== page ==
An on-site analysis led to three main conclusions. First, the shorter route is not always the best route. Maasai communities are looking for a water supply that will serve both the cattle and the population. William explains: “The objective is not necessarily to bring water into the centre of the village, because then they would have to bring the cattle there too.” The second conclusion is that the topography of the area plays a crucial role. The team had evaluated the distance to travel between the villages and a water source to be a few kilometres. However, the reality is that villagers must travel approximately a dozen kilometres, and even up to twenty kilometres in some cases, to reach a source of drinkable water. Finally, the third conclusion: “The villages are larger than expected, and encompass sub-villages. Therefore, there is unquestionably a need for three or four water delivery systems to properly serve the entire agglomeration”, Étienne confirms. As a result, they must expand their field of reflection.
Students on safari
William, Simon-Pierre and Étienne took advantage of a few days off to go on a safari to the Ngorongoro Crater Highlands, a UNESCO world heritage site. They discovered a region thriving with wildlife, including lions, giraffes, hippopotamus, baboons, zebras and others.
Their immersion into Maasai culture presents a number of challenges, especially on the culinary side. Nothing goes to waste here. Étienne recalls: “Sometimes, when we were served a stew of lungs and intestines, we felt just a little bit farther from home.” They also discovered a complex social structure among the Maasai, along with an impressive capacity for adapting to change.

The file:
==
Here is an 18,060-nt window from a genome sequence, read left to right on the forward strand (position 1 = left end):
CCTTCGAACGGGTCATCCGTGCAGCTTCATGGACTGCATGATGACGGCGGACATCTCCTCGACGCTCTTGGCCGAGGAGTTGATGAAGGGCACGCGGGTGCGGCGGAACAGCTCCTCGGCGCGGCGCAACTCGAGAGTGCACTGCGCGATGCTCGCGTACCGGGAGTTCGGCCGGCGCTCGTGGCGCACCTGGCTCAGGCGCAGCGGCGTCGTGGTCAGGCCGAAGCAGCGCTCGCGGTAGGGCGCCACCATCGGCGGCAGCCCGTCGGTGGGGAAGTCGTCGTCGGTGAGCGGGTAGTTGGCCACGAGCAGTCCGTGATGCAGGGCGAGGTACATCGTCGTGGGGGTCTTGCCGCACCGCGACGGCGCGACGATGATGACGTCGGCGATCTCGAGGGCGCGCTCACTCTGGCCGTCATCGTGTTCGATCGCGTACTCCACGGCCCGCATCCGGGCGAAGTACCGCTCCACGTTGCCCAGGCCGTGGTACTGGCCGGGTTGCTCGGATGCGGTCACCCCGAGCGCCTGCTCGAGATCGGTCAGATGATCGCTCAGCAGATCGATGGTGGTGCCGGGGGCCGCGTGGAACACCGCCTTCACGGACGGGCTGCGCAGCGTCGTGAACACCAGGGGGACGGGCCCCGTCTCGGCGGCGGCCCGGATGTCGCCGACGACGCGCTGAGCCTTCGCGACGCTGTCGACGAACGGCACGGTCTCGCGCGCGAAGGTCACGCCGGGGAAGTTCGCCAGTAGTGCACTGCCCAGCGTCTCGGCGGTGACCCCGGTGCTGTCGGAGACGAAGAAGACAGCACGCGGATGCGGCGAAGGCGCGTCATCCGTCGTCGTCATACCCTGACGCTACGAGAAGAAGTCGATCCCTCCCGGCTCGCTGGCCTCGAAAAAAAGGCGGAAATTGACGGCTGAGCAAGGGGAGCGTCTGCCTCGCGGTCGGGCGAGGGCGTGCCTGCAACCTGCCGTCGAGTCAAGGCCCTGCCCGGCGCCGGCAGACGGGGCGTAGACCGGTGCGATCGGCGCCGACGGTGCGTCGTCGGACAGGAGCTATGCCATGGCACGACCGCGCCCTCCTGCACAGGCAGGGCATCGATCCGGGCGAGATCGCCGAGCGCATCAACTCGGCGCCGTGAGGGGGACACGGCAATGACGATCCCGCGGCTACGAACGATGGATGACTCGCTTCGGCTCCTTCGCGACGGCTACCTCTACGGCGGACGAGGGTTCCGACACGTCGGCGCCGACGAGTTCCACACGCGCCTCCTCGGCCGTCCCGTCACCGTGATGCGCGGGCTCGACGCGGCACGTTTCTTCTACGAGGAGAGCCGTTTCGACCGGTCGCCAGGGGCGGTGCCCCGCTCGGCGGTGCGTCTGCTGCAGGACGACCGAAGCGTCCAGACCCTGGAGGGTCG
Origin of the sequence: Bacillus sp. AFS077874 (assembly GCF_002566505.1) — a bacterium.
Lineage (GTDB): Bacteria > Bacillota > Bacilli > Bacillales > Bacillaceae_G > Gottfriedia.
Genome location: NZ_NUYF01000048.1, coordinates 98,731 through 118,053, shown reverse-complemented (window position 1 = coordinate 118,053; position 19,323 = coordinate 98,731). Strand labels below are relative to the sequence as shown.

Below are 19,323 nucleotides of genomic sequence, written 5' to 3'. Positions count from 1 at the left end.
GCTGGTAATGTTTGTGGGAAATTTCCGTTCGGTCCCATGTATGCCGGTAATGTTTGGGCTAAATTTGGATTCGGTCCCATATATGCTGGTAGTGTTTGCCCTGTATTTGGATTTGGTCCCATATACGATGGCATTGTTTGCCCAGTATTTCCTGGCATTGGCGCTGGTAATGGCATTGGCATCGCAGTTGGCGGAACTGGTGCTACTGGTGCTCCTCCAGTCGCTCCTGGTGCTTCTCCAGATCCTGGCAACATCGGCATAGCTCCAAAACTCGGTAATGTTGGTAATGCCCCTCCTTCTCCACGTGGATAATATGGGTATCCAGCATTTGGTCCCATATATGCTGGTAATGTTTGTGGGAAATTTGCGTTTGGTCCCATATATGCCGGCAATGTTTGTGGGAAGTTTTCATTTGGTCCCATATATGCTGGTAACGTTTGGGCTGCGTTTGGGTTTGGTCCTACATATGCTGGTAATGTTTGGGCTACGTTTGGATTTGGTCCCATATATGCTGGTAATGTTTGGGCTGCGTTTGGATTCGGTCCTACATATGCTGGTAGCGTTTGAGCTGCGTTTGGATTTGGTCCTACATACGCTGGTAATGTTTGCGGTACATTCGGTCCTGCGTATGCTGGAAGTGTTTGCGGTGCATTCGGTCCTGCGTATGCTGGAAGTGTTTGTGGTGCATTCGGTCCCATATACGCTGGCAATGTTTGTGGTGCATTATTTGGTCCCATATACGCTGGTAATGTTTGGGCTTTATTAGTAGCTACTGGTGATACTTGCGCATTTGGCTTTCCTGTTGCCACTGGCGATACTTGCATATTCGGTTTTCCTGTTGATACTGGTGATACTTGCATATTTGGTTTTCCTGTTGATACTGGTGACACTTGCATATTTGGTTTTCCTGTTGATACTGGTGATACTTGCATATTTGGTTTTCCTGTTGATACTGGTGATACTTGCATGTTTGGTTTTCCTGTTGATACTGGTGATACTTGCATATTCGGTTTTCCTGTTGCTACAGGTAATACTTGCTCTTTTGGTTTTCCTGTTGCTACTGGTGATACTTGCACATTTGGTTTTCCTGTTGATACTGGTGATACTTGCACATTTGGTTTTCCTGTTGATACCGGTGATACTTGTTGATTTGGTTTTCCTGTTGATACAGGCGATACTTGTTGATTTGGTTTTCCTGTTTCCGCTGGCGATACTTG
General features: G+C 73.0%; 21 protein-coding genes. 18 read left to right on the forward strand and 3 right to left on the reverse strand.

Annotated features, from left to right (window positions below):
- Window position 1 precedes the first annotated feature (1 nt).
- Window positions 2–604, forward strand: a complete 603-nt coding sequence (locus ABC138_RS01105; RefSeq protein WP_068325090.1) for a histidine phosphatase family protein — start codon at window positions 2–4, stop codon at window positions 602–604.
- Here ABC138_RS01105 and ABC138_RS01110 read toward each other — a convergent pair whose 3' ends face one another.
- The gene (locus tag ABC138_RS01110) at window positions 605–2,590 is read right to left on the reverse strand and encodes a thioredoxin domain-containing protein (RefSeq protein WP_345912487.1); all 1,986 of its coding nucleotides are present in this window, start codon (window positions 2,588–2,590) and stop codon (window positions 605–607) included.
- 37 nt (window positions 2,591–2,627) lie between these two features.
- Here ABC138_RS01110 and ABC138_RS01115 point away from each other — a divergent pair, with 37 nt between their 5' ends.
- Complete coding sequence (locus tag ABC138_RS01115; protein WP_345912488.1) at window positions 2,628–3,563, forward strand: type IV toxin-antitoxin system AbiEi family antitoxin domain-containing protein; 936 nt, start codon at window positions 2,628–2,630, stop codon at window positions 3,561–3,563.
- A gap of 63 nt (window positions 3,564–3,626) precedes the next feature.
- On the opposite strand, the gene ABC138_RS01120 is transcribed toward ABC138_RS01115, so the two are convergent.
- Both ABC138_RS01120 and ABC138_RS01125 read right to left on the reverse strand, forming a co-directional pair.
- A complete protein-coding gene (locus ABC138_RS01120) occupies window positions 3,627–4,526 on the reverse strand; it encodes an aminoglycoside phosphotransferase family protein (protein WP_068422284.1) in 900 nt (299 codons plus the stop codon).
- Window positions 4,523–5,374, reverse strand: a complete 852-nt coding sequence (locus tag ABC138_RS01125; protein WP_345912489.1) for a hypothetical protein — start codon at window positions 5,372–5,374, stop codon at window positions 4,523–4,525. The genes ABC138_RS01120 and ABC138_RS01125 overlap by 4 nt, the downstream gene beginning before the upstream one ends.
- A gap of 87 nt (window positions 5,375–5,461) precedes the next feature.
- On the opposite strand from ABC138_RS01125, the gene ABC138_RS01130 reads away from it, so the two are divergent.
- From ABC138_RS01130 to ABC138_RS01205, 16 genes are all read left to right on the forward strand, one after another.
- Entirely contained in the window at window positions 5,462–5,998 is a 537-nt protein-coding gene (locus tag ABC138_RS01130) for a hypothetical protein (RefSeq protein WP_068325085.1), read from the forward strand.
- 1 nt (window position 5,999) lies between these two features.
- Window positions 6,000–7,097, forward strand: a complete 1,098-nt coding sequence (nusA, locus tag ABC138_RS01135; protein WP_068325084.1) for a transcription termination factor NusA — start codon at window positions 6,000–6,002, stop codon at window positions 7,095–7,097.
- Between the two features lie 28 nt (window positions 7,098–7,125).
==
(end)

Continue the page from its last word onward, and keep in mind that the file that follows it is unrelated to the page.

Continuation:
Remote supervision from ÉTS
Relying in large part on financial support from ÉTS, the students are under the supervision of three professors from the Mechanical Engineering Department. Eric Wagnac oversees the organizational aspects of the project, Marlène Sanjosé provides technical advice and Philippe Terrier provides guidance with respect to integrating the principles of sustainable development.
Who will take up the cause?
William, Étienne and Simon-Pierre would like for the Mechanical Engineering Department to take charge of designing the solutions that they propose in their feasibility study. They have targeted a number of organizations involved in international cooperation that can continue their work on the ground. William asserts: “We are building partnerships with the people here, but if there is no follow-up, it will end up in failure.”
Accelerated learning curve
The three future engineers anticipated transferring a certain amount of knowledge to the Maasai, but they soon realized that even the best technical solutions will simply go by the wayside if they don’t meet the expectations of the populations for whom they are intended. Another aspect that William, Étienne and Simon-Pierre staunchly defend is the creation of water delivery systems that the communities can take ownership of and maintain themselves.
The three graduating students will be back on a plane headed for Montréal on December 19. They believe that they have taken the all-important first step, and they hope to pursue their efforts in the world of international cooperation. Making a difference in a place where engineering and sustainable development solutions can simplify the lives of people who are among the least polluting populations on the planet.